Many people I spoke to when I told them I was taking YTT asked me if I could touch my toes. Irrelevant, I think. What does it matter?

What is yoga about then? I’m not qualified to answer that. At least, not yet anyway. I can give an opinion or have a shot at it I suppose, but I would prefer to answer a slightly different question.

What is Yoga about to me?

Ok, now that’s a good question. At the risk of overstating myself, it is certainly not about touching my toes, or feet behind heads, or flexibility. The afore mentioned are certainly effects of practice but are they destinations?

The destination is not what it’s about. The pose is not what it’s about. For me, it is about the journey to the pose. Or, the journey to Shavasana, or the journey from the mat back to real life. It is about the people you meet along that journey, the places you visit (physically, mentally and metaphorically). It’s about how you arrive there. How you travel. Do you travel with the breath as a companion? Do you travel mindfully and tread carefully? Are you well intentioned? Are you judging? Is the ego involved? Are you getting into that pose for yourself, for the ego, or to prove that your better than the dude beside you with his top off who looks like he has done 27 hours in the gym with Arnold Schwarzenegger?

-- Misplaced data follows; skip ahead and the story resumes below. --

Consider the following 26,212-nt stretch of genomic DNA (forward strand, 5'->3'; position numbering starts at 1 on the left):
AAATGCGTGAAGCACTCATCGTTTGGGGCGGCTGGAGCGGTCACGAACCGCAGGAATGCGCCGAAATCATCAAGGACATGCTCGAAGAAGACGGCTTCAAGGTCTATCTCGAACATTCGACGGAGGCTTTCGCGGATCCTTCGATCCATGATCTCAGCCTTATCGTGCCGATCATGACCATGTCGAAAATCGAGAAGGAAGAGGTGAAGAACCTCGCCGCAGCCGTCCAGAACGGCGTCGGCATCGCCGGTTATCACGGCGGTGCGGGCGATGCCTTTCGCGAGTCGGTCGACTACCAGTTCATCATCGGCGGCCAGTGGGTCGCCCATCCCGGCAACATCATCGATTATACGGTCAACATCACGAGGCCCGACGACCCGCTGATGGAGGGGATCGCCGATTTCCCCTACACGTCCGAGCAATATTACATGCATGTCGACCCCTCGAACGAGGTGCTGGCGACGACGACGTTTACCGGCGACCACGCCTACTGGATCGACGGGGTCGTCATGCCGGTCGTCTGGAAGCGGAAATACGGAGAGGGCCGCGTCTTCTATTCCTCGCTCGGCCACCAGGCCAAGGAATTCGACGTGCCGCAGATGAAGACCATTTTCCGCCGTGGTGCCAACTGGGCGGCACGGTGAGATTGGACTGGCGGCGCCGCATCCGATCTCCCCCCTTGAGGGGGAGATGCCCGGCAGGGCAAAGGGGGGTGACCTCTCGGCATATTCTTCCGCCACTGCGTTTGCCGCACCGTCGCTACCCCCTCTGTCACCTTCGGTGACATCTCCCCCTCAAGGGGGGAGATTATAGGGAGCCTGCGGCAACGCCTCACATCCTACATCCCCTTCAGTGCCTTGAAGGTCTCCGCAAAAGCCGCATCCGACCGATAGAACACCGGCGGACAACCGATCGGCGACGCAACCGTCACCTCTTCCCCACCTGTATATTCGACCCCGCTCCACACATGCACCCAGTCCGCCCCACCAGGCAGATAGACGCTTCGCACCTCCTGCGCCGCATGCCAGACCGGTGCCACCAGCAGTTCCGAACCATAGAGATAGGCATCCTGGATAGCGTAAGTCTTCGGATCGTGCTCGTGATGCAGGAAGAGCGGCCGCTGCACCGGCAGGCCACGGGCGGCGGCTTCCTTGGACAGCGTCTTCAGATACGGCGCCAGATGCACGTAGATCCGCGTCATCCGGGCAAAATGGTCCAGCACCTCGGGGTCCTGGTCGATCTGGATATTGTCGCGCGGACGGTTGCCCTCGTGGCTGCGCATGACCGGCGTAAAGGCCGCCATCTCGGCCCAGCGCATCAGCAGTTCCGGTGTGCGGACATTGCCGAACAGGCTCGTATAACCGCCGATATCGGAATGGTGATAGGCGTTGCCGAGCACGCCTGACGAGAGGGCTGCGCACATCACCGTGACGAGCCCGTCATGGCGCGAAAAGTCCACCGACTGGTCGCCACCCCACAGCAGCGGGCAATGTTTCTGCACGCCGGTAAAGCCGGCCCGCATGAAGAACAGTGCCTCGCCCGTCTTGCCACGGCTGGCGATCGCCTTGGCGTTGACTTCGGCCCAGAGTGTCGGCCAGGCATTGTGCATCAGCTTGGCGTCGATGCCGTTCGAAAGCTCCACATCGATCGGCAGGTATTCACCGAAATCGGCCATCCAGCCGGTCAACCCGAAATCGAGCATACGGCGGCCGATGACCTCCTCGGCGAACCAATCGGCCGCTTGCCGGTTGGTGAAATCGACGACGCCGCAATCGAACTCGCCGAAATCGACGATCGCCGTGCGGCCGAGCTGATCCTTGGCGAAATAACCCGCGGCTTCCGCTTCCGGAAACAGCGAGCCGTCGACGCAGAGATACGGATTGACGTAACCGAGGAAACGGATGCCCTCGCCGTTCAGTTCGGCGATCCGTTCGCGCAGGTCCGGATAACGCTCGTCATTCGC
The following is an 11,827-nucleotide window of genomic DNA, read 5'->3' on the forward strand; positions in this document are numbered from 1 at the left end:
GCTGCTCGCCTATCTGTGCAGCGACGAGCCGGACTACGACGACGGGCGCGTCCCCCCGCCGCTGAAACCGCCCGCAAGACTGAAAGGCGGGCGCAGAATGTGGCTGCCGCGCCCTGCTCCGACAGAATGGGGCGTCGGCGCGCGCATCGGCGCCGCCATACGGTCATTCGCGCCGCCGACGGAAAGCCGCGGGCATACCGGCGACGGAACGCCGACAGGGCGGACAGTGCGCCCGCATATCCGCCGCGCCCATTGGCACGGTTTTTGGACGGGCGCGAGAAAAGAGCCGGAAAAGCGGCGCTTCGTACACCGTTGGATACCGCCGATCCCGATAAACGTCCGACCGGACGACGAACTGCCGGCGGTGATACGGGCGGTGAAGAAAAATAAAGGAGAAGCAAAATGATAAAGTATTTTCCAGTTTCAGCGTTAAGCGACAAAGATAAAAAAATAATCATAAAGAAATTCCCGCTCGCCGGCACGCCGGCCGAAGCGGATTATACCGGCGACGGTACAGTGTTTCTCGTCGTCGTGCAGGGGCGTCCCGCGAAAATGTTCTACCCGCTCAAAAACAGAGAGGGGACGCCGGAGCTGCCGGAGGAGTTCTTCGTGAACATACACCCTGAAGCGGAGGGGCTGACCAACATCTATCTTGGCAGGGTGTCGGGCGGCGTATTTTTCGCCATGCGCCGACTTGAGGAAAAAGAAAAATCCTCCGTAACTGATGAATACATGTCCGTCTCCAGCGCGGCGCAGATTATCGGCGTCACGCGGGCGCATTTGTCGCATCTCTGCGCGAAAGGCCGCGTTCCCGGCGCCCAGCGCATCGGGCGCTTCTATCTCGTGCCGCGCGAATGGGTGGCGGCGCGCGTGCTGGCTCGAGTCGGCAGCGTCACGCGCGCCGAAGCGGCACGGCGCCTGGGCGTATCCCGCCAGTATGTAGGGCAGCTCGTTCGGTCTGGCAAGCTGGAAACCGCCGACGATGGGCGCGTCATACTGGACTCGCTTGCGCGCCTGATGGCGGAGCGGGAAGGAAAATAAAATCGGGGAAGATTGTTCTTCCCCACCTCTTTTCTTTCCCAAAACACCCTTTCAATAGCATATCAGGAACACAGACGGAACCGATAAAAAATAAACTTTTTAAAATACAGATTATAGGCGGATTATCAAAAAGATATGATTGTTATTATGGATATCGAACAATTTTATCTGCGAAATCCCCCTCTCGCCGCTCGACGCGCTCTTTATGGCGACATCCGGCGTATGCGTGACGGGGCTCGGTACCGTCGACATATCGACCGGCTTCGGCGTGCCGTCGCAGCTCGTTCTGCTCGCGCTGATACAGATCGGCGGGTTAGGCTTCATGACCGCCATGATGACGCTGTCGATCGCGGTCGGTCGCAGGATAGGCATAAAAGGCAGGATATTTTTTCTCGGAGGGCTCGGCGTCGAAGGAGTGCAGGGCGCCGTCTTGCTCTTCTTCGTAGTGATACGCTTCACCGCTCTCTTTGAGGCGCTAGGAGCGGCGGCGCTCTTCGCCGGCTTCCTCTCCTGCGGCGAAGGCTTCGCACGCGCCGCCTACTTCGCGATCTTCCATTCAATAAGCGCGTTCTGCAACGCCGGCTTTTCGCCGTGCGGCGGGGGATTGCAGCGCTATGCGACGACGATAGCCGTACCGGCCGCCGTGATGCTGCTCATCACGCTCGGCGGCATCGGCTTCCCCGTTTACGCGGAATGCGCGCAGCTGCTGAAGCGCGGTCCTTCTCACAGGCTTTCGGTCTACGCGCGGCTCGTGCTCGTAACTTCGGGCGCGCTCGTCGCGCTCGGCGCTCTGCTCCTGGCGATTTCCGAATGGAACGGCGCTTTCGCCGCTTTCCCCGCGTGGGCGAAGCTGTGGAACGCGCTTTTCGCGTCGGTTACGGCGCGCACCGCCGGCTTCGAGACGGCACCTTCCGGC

That’s me I’m talking about. I am the one who looks around. I am the one who fidgets. I’m the one who judges. I judge from all sides. I judge myself when I can’t make a posture; I judge others (I don’t want to go into it because my brain is such an a – hole sometimes – maybe in another post). Anyway I judge constantly. That Judgmental person we all don’t want to be, is me. And I intend to teach people yoga. Wow.

The one good thing I can say is that I realize it. I notice it more and more. I begin to catch myself. I begin to see the one who points the finger and thinks this and that about everybody. What can I do about it? Those are my thoughts. I can’t control my thoughts?